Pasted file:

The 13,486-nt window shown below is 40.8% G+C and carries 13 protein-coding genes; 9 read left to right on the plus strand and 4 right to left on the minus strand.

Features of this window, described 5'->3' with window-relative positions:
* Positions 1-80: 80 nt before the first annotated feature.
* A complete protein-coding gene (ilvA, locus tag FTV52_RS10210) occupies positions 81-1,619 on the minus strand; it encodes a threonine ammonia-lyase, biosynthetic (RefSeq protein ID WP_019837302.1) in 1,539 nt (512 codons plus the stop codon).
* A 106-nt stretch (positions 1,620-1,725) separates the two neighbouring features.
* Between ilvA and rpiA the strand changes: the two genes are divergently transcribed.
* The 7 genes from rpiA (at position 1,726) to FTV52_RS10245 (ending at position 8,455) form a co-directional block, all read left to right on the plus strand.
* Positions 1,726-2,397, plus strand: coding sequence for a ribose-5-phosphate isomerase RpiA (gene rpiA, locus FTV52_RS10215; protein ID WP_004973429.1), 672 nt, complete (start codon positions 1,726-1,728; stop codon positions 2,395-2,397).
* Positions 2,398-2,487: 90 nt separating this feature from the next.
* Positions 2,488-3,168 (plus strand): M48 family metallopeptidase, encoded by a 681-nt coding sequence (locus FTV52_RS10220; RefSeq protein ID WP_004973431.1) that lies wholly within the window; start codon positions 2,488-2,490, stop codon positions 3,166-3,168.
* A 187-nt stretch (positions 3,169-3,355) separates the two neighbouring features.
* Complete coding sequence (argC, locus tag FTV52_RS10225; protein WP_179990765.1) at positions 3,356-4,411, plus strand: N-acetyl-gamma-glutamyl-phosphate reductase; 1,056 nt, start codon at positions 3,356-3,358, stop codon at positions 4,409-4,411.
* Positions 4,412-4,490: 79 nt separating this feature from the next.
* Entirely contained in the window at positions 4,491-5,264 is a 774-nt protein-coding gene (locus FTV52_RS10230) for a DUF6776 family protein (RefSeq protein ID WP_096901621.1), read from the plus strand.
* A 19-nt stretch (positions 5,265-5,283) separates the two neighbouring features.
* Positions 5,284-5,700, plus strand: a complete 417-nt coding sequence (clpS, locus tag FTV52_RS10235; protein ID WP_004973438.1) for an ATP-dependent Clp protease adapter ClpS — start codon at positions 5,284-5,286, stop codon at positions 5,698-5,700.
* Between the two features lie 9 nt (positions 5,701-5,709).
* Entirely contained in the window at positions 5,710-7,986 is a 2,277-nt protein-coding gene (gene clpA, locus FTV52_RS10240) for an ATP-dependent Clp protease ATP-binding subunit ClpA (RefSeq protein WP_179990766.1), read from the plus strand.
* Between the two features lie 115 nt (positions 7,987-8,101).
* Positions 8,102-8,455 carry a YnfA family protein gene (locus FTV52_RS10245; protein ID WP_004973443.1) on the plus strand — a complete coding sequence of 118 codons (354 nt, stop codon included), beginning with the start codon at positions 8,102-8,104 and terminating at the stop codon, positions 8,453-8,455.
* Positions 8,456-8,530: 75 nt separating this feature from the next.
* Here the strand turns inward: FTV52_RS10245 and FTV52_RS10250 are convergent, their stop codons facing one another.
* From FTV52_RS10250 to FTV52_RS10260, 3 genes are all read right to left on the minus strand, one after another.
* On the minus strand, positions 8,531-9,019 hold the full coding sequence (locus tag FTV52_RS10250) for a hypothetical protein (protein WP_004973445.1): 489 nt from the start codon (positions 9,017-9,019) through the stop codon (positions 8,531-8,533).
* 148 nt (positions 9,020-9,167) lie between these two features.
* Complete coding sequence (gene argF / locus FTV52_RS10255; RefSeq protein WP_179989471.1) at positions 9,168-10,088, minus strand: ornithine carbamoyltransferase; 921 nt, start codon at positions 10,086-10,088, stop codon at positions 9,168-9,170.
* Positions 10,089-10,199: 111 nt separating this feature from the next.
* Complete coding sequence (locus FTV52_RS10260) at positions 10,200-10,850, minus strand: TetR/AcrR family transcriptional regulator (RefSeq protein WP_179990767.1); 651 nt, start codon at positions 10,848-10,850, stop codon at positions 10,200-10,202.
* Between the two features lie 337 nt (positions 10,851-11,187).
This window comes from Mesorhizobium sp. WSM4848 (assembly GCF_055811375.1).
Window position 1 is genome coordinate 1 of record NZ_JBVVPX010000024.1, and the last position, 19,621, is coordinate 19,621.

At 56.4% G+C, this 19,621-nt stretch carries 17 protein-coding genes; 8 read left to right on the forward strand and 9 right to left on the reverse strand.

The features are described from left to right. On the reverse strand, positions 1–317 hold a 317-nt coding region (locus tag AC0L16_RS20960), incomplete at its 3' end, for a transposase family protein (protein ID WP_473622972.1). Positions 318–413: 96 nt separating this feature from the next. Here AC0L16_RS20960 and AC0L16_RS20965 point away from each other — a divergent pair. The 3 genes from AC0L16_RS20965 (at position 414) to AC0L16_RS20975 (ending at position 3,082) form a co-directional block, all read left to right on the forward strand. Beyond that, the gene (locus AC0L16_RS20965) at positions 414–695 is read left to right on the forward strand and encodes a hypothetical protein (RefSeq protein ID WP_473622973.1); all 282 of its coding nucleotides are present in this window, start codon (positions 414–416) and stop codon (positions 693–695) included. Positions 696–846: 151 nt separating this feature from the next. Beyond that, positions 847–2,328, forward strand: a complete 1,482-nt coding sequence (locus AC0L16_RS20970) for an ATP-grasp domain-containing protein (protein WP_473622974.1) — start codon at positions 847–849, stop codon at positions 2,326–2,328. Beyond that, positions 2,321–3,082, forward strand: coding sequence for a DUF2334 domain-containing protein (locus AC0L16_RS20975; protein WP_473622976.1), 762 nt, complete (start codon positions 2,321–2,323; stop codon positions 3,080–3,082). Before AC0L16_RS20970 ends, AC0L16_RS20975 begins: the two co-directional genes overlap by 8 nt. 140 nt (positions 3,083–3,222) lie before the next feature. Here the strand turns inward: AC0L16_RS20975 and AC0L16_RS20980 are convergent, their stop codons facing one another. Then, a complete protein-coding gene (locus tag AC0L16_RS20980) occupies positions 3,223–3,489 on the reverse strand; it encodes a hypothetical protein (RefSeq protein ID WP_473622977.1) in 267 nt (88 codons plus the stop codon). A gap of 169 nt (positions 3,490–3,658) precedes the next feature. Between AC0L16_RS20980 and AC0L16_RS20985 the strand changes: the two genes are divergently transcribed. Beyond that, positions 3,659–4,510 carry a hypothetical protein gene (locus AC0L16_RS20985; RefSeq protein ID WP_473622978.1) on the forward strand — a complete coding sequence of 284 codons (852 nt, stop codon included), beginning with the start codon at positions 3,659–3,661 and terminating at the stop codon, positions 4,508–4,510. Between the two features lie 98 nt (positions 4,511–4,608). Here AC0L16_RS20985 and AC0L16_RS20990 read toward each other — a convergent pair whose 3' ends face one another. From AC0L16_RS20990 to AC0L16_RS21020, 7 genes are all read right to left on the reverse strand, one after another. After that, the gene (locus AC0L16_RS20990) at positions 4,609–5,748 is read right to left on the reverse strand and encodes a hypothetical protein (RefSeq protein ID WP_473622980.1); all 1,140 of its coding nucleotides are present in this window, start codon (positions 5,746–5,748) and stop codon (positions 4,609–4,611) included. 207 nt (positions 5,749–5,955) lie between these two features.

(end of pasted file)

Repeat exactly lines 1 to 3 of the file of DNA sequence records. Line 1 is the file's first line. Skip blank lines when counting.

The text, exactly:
The 13,486-nt window shown below is 40.8% G+C and carries 13 protein-coding genes; 9 read left to right on the plus strand and 4 right to left on the minus strand.

Features of this window, described 5'->3' with window-relative positions:
* Positions 1-80: 80 nt before the first annotated feature.